A state on the eastern coast of India, Odisha is home to some of the most elaborate Indian temples, unique artworks, a vivid culture and some interesting creatures like Irrawaddy dolphins and red crabs.
Odisha is also known as the Land of Temples and rightly so; the various places of worship here have come to symbolise the state as a religious destination, while also telling its rich history, and representing the belief of many people from across the country. The temples of Odisha are considered to be the most stunning of all in India. Their architecture is intricate and planning is unique. The Jagannath Temple, Konark Sun Temple, Mukteswar Temple, Vaital Deul Temple, Rajrani temple, Brahmeshwar Temple have long represented the state. “In the state’s capital – Bhubaneswar – a city more than 1,000 years old, there are about 350 temples in an area as compact as 10 sq km,” shares Dr Nitin Bhanudas Jawale, director and additional secretary, Department of Tourism of Odisha. Some of these temples are also a part of a sacred religious circuit that many pilgrims traverse.
In the heart of coastal Odisha is Asia’s largest brackish water lagoon – Lake Chilika. Ranging from 1,165 sq km in the rainy season to 906 sq km in the dry season, it extends from Bhusandpur in Puri district in the north to Rambha-Malud in Ganjan district in the South. The lake has been recognised as one of the most important wetlands in the world for the phenomenal variety of birds that migrate here. Over 160 species can be seen in the peak season-between November and February. White-bellied sea eagles, ospreys, golden plovers, sand pipers, flamingos, pelicans, shovellers, gulls, are some of the birds flying in from as far as Iran, central Asia and Siberia. Lake Chilika is also known for Irrawady dolphins, which are often spotted off Satpada island – a 30 km stretch of sand bounded by lagoon on three sides. Tourists also visit the Chandipur beach, which is known for its receding sea water during low tide, going back approximately five kilometres, and advancing to the shore during high tide, everyday – allowing people to walk in the sea, it makes for a unique site. The Talasari beach in Odisha is also popular for red crabs that pepper the beach in large numbers.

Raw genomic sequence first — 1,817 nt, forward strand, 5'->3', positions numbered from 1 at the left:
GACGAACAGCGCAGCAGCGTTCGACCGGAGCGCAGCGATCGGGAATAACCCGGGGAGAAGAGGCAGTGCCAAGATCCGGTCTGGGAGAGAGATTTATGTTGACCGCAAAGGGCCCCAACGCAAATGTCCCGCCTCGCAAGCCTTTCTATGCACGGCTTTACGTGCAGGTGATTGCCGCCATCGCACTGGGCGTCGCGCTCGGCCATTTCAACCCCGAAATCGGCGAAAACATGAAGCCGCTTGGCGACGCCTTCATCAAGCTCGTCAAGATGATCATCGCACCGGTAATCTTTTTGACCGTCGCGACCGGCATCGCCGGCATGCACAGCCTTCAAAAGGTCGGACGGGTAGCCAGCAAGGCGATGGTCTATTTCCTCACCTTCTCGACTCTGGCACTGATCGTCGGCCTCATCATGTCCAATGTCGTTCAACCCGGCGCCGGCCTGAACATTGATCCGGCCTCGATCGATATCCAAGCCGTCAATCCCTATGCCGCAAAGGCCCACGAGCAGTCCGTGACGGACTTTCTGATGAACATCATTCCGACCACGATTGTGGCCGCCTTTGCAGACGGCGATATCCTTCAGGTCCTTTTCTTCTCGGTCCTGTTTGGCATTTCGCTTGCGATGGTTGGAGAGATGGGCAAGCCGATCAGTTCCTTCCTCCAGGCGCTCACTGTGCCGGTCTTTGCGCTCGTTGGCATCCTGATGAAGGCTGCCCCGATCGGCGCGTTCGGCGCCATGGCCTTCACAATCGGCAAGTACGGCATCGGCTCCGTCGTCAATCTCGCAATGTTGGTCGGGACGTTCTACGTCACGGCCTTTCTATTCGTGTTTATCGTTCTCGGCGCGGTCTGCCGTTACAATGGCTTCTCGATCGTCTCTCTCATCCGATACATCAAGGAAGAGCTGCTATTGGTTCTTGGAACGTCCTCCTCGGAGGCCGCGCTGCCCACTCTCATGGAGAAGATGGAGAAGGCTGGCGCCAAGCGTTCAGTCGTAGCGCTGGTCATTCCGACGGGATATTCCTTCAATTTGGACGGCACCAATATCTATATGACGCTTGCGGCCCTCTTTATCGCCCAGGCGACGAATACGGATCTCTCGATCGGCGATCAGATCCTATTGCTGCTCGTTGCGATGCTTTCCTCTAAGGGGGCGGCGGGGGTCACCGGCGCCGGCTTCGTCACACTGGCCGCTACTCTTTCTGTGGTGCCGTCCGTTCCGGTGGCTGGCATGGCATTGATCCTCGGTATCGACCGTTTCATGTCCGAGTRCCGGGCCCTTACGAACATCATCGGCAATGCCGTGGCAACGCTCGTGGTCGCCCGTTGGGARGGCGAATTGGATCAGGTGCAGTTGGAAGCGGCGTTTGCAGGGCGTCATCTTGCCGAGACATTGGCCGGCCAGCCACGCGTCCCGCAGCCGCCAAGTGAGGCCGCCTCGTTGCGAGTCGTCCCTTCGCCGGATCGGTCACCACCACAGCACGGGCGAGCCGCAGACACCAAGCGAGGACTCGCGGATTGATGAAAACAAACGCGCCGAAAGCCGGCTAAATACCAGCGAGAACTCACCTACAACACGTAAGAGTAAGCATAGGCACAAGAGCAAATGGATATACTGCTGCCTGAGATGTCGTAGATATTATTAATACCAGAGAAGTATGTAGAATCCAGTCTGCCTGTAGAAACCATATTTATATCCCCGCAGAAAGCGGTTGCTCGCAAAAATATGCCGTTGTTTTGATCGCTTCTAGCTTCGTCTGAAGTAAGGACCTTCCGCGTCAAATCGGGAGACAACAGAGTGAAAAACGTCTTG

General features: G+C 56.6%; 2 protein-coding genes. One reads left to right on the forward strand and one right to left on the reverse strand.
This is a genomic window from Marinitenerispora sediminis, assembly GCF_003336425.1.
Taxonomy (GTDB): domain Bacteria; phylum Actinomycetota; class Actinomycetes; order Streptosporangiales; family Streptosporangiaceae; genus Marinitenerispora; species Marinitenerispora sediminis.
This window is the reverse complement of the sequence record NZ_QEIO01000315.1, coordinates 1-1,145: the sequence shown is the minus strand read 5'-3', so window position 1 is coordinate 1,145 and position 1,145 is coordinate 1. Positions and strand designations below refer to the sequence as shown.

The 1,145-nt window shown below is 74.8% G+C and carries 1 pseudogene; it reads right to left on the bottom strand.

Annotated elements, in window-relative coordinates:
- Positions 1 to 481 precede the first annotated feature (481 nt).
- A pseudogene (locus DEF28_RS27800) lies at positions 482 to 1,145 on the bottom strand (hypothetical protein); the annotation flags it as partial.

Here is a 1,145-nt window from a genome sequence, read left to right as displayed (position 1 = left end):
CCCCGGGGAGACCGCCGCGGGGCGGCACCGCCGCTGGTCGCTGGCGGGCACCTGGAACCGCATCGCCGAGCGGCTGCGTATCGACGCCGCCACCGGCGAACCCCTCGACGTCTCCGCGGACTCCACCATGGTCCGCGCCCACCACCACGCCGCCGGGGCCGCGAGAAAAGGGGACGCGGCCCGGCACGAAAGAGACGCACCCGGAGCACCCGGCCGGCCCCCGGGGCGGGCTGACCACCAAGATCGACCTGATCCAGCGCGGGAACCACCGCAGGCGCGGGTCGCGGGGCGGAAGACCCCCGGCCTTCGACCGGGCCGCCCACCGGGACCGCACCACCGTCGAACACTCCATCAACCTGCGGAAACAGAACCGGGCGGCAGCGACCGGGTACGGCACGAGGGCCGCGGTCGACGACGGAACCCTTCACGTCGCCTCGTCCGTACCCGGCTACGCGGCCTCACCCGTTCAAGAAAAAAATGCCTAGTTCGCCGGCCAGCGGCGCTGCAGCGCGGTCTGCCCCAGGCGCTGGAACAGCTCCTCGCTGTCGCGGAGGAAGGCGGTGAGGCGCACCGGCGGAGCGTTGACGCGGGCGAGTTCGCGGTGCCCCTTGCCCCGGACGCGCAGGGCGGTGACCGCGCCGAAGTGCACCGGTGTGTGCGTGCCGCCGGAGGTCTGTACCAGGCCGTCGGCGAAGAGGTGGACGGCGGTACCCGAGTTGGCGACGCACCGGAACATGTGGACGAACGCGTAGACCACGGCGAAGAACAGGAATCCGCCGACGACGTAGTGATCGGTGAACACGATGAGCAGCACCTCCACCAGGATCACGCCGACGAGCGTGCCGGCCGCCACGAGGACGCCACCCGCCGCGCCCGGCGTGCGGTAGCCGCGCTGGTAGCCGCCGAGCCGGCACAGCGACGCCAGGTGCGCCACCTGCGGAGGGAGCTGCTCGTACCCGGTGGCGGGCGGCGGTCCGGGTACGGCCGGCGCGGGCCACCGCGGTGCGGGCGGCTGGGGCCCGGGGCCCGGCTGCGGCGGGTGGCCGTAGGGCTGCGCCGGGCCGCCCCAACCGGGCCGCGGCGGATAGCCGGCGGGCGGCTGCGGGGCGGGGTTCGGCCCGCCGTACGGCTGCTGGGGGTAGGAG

Temples, paintings, folklore, spirituality – there is diverse art and culture in Odihsa. Indigenous theatres – Prahalad-Nataka and the Dhanuyatra; folk dances like Chhow and Sambalpuri; tribal dances like Ghumura andParaja; fairs like Bali Jatra; and Pattachitra art, tribal paintings, are just some elements that make for the rich culture of Odisha. The state is also home to 62 tribes who still live in primitive manners and the lifestyles of which are a major attraction for tourists. They wear different clothes, practice different cultures and speak varied languages. “In fact, the two tribes living close to each other might be speaking languages from different linguistic group – one from the Dravadian group, other from the Indo-Aryan group,” says Jawale. The tribal areas are also now accessible to tourists, he informs us.
Ninth largest state in terms of size, the state is an emerging tourists destination. With its unexplored biodiversity- waterfalls, a huge forest cover (about 35 pc of landmass), Odisha is a major attraction for nature lovers. A long coastline and a lot of water resources make it an ideal destination for cruise tourism, and the fact that it sits on the eastern coast of the country, the destination has a whole new array of offerings – very different from the much traversed western coast.